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Groundbreaking Photo Series Showcases Wounded Veterans’ Beauty

Trump may not think these guys are heroes. But this man does.

Image via Facebook embed

If there’s one thing extremists from the left and the right can agree on (unless your name is Donald Trump), it’s this: veterans have a hard time in this country. From PTSD, to elevated suicide rates, to vast unemployment, the challenges they face are staggering. That’s why Michael Stokes, fitness photographer, decided he wanted to radically change our image of vets. In a recent photo series, which may become a book, Stokes photographed members of the U.S. Army, Navy, and Marine Corps simply being human.

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Jon Stewart Fights to Break Military Veterans Into the TV Industry

For the past three years, The Daily Show host has secretly trained vets on the ins and outs of the entertainment game.

image via (cc) flickr user thejointstaff

Despite being a longstanding, and particularly vocal, critic of the wars in both Iraq and Afghanistan, Daily Show host Jon Stewart has long been an equally vocal supporter of those who serve in our country’s armed forces. He’s performed for the troops in Afghanistan, visited wounded vets at military hospitals, and is even the recipient of the United Service Organization’s Merit Award. For someone so publicly opposed to the last decade’s worth of major military action, Stewart has remained remarkably steadfast in his commitment to men and women in uniform. While Stewart has never hidden his respect and admiration for this country’s soldiers, the degree to which he has actively supported them not only as an entertainer, but also as a personal mentor and career counselor is just beginning to be brought to light.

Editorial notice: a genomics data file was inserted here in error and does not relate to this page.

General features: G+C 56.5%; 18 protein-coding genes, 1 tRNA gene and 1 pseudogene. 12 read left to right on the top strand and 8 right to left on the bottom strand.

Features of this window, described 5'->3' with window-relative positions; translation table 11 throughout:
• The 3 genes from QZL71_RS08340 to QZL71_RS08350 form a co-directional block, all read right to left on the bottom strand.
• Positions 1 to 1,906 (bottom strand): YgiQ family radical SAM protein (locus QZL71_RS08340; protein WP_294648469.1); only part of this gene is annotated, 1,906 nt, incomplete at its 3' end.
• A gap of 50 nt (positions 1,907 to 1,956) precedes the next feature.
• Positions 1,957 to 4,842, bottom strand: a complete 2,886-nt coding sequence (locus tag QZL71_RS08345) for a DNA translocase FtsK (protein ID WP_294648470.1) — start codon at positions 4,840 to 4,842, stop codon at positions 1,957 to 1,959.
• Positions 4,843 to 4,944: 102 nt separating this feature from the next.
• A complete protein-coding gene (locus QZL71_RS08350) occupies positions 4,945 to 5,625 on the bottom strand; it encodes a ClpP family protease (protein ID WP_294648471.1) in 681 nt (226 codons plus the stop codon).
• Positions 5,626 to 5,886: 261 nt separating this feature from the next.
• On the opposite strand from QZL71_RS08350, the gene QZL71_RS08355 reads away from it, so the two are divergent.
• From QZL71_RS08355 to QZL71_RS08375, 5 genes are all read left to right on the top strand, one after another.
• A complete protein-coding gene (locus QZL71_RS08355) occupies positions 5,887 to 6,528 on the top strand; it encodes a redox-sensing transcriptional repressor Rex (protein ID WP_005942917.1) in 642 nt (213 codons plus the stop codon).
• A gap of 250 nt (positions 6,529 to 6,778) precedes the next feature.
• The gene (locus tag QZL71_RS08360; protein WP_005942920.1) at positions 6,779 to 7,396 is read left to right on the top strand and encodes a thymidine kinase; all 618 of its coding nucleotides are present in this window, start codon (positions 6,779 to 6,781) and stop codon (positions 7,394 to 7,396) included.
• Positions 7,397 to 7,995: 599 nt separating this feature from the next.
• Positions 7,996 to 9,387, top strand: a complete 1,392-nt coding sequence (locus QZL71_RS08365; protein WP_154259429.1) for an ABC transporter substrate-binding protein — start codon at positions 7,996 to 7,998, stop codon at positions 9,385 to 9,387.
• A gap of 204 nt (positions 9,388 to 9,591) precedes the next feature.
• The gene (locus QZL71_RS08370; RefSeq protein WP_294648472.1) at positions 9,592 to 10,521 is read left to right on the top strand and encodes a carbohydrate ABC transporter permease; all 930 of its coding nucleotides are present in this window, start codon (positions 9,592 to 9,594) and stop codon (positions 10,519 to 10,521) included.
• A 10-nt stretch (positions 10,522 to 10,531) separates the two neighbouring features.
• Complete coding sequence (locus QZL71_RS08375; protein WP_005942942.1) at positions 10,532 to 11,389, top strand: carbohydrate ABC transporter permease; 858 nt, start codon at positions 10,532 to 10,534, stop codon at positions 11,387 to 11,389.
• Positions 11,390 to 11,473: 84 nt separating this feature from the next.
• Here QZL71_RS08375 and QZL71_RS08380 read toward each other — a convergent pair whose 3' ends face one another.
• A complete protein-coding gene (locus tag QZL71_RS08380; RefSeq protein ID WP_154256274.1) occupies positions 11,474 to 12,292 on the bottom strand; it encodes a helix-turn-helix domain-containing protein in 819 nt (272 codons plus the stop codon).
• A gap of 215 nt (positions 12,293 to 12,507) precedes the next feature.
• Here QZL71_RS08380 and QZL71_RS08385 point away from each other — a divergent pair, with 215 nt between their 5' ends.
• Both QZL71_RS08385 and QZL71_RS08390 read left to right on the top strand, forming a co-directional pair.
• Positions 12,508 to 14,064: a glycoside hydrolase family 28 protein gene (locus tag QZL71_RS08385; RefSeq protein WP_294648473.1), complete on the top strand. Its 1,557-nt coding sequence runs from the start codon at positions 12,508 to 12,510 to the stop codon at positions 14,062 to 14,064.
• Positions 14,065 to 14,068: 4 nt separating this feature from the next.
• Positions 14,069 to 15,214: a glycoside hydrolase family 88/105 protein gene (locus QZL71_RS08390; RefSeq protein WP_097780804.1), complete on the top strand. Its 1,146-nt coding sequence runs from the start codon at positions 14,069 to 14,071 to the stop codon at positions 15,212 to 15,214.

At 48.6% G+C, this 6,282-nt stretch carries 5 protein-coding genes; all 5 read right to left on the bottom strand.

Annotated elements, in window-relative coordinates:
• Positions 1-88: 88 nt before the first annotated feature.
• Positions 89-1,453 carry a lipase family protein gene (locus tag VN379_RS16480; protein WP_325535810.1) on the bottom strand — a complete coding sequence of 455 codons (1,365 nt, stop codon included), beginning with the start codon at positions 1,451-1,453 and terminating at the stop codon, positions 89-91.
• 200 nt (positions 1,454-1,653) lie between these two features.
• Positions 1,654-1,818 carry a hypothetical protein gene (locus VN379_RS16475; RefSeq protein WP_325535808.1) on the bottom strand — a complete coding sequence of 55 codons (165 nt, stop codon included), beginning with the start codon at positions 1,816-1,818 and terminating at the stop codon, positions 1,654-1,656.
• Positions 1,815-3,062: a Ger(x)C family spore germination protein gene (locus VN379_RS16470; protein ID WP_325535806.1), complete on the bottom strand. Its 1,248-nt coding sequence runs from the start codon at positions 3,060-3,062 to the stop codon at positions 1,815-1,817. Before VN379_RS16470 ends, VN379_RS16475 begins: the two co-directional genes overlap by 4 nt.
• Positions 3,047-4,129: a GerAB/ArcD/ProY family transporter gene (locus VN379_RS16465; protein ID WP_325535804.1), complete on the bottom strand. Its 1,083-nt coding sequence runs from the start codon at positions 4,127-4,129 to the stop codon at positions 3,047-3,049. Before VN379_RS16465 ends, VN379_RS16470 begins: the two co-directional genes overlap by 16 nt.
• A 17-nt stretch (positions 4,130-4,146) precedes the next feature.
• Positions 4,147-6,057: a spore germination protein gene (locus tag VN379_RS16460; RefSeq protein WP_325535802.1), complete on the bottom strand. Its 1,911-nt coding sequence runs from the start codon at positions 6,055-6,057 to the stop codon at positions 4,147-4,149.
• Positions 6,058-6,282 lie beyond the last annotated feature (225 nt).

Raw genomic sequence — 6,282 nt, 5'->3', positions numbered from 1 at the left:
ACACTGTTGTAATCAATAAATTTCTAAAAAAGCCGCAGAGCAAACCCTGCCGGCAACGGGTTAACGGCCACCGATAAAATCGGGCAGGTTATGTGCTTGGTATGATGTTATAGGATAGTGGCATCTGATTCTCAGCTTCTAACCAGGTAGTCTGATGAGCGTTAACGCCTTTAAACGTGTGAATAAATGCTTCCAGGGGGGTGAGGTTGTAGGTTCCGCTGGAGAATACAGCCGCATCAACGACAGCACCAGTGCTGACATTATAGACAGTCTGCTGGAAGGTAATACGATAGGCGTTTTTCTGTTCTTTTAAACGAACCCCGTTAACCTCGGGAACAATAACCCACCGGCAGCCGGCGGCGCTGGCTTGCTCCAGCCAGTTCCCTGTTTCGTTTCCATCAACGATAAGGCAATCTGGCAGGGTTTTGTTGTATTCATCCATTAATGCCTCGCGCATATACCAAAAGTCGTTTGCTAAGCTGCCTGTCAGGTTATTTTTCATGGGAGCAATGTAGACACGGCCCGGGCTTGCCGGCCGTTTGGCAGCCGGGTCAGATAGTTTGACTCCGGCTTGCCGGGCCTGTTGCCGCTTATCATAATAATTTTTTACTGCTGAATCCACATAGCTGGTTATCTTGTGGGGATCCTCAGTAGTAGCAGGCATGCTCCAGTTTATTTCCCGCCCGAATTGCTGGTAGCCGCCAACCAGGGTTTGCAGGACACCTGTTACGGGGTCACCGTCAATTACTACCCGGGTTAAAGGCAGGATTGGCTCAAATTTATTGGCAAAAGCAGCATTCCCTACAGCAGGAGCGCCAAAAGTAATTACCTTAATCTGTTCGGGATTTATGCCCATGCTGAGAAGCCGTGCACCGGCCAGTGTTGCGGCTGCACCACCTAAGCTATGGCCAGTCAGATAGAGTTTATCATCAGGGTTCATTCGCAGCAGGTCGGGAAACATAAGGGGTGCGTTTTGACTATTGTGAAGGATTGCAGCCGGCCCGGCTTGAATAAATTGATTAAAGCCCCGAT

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Preserve and Protect: Forestry Gives Vets a Chance to Serve on Native Soil

The Veterans Green Corps helps unemployed veterans find green pathways to what they desire most: continued, meaningful service.


It’s morning in Colorado’s backcountry and time for PT (that's soldier-speak for physical training). Under a blue sky and alongside the yawning sway of ponderosa pines, half a dozen vets move with a shared rhythm. Their mission: help prevent forest fires.

They are part of the nonprofit Southwest Conservation Corps’ Veterans Green Corps (VGC), an effort to fight 21 percent unemployment among veterans of Operation Iraqi Freedom and Operation Enduring Freedom, through environmental career transition. VGC provides opportunities that consistently make the difference for this unique group: crews of other returned soldiers sorting through similar experiences; job skills that are in demand in the conservation sector; the gritty, hard work they crave; and a chance to continue service to their country.

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